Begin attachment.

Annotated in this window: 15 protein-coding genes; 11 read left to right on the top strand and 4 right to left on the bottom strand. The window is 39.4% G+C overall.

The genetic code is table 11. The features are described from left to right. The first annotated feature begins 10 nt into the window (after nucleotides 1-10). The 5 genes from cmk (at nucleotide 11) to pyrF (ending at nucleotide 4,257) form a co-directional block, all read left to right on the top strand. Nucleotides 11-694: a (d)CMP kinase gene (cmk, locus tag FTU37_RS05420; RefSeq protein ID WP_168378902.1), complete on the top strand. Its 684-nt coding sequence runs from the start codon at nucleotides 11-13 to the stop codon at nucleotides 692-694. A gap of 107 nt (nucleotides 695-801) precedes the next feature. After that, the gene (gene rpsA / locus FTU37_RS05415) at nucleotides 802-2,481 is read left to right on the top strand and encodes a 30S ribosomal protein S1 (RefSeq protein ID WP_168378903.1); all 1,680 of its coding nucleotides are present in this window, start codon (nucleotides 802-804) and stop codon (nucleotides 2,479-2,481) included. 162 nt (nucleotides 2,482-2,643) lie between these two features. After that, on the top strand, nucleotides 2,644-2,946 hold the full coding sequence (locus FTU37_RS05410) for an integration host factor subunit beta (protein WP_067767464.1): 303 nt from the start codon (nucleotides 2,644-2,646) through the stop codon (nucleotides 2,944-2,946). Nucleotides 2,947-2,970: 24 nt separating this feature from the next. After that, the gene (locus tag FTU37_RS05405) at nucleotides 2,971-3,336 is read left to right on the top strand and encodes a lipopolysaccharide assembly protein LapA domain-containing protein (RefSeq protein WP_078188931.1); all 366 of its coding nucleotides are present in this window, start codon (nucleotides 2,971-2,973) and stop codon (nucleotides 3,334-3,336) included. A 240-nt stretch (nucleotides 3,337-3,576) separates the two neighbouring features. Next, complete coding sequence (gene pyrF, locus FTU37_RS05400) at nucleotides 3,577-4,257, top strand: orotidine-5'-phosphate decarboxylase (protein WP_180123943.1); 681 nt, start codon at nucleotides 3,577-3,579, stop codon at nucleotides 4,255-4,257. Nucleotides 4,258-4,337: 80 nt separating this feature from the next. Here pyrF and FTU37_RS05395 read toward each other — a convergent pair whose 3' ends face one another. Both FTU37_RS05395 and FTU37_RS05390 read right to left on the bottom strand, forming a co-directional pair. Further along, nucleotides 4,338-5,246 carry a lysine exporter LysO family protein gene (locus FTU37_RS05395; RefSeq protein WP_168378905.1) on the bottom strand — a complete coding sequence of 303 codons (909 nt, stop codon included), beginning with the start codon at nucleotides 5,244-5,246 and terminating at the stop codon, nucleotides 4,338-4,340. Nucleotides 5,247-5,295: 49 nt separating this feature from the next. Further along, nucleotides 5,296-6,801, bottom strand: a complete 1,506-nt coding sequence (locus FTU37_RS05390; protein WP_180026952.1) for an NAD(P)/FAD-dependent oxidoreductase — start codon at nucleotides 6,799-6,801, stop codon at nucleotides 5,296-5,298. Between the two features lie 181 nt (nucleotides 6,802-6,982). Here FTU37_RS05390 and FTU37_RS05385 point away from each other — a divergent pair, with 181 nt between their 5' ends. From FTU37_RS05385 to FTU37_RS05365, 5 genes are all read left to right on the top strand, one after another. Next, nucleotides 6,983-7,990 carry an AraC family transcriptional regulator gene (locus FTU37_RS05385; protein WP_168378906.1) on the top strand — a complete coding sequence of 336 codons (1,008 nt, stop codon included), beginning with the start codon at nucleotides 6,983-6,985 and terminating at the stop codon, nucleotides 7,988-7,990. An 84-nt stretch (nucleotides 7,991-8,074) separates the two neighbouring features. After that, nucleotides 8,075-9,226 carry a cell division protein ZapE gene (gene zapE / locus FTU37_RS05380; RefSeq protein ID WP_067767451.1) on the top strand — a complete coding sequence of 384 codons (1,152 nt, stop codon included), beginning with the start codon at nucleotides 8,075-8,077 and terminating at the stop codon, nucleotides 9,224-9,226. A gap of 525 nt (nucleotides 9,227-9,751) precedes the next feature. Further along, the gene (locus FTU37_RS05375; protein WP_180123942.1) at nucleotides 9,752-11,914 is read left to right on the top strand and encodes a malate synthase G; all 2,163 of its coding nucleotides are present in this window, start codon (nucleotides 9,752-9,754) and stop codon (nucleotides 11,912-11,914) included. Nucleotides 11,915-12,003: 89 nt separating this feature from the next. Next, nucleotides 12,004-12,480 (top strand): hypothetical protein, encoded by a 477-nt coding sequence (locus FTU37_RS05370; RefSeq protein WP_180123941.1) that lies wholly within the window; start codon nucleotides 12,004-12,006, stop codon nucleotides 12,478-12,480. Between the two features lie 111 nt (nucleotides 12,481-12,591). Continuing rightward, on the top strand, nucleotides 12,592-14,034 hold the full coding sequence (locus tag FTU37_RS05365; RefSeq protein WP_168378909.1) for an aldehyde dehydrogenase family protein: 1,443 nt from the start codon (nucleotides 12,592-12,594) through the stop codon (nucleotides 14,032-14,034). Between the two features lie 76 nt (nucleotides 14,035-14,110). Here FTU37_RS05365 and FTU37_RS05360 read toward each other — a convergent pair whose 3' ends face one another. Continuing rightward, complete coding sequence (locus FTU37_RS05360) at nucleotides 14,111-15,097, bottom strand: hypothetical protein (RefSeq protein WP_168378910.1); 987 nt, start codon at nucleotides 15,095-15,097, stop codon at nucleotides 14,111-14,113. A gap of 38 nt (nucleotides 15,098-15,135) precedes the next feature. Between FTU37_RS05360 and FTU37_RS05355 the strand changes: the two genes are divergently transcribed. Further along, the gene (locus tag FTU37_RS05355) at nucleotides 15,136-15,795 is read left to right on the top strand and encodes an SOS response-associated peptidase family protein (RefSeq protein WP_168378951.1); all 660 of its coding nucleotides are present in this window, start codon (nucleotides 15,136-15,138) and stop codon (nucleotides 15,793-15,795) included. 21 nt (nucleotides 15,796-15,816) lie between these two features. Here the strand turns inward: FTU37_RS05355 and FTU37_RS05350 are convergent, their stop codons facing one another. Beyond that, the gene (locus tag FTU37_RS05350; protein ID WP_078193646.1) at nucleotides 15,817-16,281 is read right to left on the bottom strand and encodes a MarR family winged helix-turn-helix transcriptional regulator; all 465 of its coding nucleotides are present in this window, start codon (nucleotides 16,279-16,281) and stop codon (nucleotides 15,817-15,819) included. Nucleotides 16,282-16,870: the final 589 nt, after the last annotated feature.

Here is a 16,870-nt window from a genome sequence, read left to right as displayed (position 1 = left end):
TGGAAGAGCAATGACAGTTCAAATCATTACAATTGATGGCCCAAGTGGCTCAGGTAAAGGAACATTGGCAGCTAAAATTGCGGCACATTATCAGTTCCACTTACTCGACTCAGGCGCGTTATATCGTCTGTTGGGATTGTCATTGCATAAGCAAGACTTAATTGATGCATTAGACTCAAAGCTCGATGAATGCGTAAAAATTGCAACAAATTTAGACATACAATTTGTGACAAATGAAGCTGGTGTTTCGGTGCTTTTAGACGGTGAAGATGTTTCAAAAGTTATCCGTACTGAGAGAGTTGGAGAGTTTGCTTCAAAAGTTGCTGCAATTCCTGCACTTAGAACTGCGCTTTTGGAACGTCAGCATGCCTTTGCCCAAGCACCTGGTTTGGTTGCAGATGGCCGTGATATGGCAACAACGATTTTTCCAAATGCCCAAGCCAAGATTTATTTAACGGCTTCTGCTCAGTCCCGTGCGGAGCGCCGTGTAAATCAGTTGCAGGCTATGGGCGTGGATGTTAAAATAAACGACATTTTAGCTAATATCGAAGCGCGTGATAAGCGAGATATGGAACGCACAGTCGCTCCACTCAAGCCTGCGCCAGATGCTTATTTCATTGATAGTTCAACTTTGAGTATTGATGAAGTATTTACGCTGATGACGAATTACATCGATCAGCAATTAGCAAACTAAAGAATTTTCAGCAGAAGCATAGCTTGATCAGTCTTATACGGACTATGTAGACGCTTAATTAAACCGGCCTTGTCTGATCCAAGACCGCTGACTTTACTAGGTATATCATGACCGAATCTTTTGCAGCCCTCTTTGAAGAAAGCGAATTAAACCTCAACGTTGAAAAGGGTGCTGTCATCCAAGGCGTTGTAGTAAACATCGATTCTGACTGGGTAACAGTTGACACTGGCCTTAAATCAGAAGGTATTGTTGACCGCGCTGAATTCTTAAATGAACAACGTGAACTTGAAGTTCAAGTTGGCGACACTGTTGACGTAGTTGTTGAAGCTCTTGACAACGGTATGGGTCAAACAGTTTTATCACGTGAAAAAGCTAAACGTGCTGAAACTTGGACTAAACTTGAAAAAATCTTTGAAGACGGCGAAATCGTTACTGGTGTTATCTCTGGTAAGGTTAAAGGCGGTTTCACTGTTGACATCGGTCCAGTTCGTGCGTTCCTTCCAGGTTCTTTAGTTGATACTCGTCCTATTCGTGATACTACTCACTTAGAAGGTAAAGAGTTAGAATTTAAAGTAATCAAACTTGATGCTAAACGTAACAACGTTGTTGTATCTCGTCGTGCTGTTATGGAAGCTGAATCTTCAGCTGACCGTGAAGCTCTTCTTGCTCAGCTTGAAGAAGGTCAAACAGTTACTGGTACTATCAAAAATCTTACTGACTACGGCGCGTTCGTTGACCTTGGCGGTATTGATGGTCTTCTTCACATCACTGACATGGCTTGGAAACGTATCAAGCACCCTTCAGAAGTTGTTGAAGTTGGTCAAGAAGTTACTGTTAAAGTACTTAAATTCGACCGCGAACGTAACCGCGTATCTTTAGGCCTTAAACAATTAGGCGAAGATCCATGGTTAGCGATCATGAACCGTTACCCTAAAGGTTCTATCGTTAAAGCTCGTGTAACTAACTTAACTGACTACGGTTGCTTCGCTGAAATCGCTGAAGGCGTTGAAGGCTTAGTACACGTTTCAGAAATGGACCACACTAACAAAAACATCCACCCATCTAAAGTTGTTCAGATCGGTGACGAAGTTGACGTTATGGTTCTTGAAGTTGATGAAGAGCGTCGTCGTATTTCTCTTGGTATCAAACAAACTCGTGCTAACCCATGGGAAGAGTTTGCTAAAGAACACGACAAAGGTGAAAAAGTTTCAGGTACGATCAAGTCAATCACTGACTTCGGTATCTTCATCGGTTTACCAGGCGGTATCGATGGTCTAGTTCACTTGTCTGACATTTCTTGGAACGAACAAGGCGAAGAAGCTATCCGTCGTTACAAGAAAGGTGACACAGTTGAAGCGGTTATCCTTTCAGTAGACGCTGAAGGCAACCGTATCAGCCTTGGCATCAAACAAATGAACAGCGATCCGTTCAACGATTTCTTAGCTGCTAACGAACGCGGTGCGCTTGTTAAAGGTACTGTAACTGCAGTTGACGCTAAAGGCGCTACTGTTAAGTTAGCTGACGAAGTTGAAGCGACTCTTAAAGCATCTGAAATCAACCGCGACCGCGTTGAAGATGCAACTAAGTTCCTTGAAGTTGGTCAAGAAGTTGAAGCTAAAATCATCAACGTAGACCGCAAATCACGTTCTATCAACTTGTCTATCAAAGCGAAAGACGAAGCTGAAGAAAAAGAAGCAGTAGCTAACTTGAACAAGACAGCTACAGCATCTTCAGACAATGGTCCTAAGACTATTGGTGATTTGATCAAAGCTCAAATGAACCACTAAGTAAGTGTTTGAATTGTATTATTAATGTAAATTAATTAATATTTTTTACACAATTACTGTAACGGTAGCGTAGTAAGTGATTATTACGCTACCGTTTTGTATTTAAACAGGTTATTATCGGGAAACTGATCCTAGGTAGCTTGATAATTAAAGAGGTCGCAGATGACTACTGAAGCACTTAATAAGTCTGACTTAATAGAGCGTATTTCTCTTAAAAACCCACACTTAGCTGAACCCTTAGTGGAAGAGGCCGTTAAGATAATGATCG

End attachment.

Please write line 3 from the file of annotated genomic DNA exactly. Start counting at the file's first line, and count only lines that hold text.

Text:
Here is a 16,870-nt window from a genome sequence, read left to right as displayed (position 1 = left end):